And yes, to answer Ninni, color is a creation of a part of the brain, that does not recognize form, shapes, perspective etc. It just knows how to make color. Some colors the brain likes a lot, some it hates. We buy stuff that is in the right color packaging. We won't drink blue milk, nor munch on green cheese.

I like Monet, and most impressionism, because the colors make me feel content.
B&W pictures can't make ME feel content. Sometimes they shock because they are so graphic. But shock is only an animal response - it is not an emotion.

In the pictures below, the subjects are showing their emotions, and this is a very private experience. My emotions are not affected by their experience. I may be inquisitive about the situation - what is happening here etc., but not to the point of invading their private moment, as the photographer has done.
The reason that my friend Charlie Steinheimer left the staff of Life was because he was constantly asked to invade people's privacy. We talked a lot about this idea, and I have a lot of sympathy for his decision to leave Life - though it happened long before we worked together. I would not make pictures like those in Torralba's post, not even of my friends. And I don't like to look at pictures taken of people's private grief.

Give me green fields and blue skies, and fields of red poppies and blue rape, bluebells and magnolias, frangipani and bananas - my brain likes these colors and it makes it happy.


Reply from Jt on 04-17-13 11:45 AM

Without getting into the nitty gritty, Anything can stir emotion. These B&W photos need absolutely nothing else to get your emotions stirred. And when I look at this not once do I think,how sharp or soft it is.

Reply from Carlos Goncalves on 04-17-13 11:32 AM

Photography is an apropriation of reality by the photographer. This act can take different forms depending on the subject, its beauty or ugliness, drama, tragedy, humour. A commercial studio photo for exhibition or publication has technical requirements differing largely from those of the street photographer. ( Not meaning that in this case, quality equipment is not required).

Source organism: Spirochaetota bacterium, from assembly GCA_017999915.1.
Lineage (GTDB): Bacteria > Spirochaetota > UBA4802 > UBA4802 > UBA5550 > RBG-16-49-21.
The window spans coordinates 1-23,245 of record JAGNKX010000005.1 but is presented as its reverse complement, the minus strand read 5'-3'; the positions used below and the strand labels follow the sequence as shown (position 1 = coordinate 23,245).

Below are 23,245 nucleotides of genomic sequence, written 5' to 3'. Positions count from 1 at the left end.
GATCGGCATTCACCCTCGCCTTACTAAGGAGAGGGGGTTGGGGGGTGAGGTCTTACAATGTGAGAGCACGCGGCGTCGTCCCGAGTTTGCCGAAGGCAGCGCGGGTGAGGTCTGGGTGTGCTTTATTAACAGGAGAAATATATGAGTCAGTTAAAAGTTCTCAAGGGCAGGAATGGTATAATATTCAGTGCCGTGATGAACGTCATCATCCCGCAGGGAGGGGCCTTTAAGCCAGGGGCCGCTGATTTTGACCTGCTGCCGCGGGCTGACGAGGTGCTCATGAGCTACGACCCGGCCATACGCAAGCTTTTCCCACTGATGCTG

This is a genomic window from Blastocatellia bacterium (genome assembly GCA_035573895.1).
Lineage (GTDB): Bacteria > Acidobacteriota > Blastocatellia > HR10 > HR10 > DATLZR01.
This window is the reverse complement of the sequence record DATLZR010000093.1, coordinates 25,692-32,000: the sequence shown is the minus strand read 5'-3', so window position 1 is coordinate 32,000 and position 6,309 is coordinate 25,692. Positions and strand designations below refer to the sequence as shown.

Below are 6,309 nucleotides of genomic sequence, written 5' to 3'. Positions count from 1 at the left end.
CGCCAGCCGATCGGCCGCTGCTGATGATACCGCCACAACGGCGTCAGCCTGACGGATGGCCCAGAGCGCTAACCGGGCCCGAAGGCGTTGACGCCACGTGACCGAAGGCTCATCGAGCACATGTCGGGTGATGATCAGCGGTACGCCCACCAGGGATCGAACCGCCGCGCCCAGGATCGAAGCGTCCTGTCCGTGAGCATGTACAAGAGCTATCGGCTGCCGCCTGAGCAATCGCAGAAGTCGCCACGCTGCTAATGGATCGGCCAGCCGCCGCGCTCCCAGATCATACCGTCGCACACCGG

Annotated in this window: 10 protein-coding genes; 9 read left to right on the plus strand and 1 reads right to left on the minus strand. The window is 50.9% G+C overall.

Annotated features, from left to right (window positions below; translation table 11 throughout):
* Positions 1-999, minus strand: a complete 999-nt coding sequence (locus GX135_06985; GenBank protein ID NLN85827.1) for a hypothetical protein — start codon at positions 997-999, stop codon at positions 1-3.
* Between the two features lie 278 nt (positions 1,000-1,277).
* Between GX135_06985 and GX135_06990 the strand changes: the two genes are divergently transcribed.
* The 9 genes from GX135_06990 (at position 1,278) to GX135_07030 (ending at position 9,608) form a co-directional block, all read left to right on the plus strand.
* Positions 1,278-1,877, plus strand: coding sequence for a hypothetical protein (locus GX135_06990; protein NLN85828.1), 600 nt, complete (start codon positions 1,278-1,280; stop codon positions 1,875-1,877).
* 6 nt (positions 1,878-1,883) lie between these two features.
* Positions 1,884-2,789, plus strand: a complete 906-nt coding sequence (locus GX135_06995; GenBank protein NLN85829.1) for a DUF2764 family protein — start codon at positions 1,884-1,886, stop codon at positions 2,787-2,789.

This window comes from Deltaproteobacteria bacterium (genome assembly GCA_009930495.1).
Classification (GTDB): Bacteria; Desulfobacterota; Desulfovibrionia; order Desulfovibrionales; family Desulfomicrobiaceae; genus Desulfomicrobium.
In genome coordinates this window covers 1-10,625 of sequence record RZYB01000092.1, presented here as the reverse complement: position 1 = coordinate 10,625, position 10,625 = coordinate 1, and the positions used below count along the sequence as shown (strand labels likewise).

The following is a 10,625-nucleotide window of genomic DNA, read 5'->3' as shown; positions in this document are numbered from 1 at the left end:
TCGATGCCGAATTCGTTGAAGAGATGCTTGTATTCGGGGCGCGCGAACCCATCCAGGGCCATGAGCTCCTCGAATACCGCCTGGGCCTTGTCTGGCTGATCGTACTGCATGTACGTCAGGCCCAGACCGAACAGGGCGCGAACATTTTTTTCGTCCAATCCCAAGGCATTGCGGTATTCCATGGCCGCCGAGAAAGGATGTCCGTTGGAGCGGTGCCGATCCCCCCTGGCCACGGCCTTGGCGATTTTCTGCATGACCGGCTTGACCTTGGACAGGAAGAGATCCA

A photograph is to be read like another art form. A fashion photo may require extreme definition whereas a photojournalist´s grainy shot acquires many times an increased impact. For some reason fast films are the choice even when a slower one would do in some of the circumstances. I feel therefore that the observer should distance himself (herself) from preconceived ideas.

I quote from the latest issue of the LFI magazine: "When Leica published the first photos of Jean Gaumy´s Krygyzstan reportage, the photos were supposedly taken exclusively with the new M.In fact some of the images were shot with the M9, and before Leica was able to correct the error, comments were circulating about the ´CMOS`look of the pictures"...

Did such technically minded eyes actually looked into whatever message the photpgrapher wanted to convey?

I see that all of us find great quality in Sol´s shots, in both the artistic and technical sense. And, from my observation, even a limited camera like the D-lux 4 allow quite large prints if so desired.
Reply from Sol Marrades on 04-17-13 11:23 AM

Thanks for your opinions:
This clear:
There are two lines of opinion:
1) The photographers who consider photography as a a discipline mostly "mechanical and technical"
2) photographers who consider photography as an art form

The technique is obviously necessary. Everything works with the technique .... but does it work well?

The art is worthless ... (Except for the most important thing ... serves to reach and touching the feelings of men. Serves to caress the soul)

Maybe when the two lines intersect and are ... comes genuine "great work"

Personal conclusion:
To "see" you must to "learn to look"

Good luck with your shots! :)
Reply from Ninni on 04-17-13 12:02 AM


I always envy people like you who have absolute certainties, but often at the root of these certainties are mostly personal beliefs.
"Emotion is only triggered by colors" ? Are you sure? I can not believe you seriously think such a thing.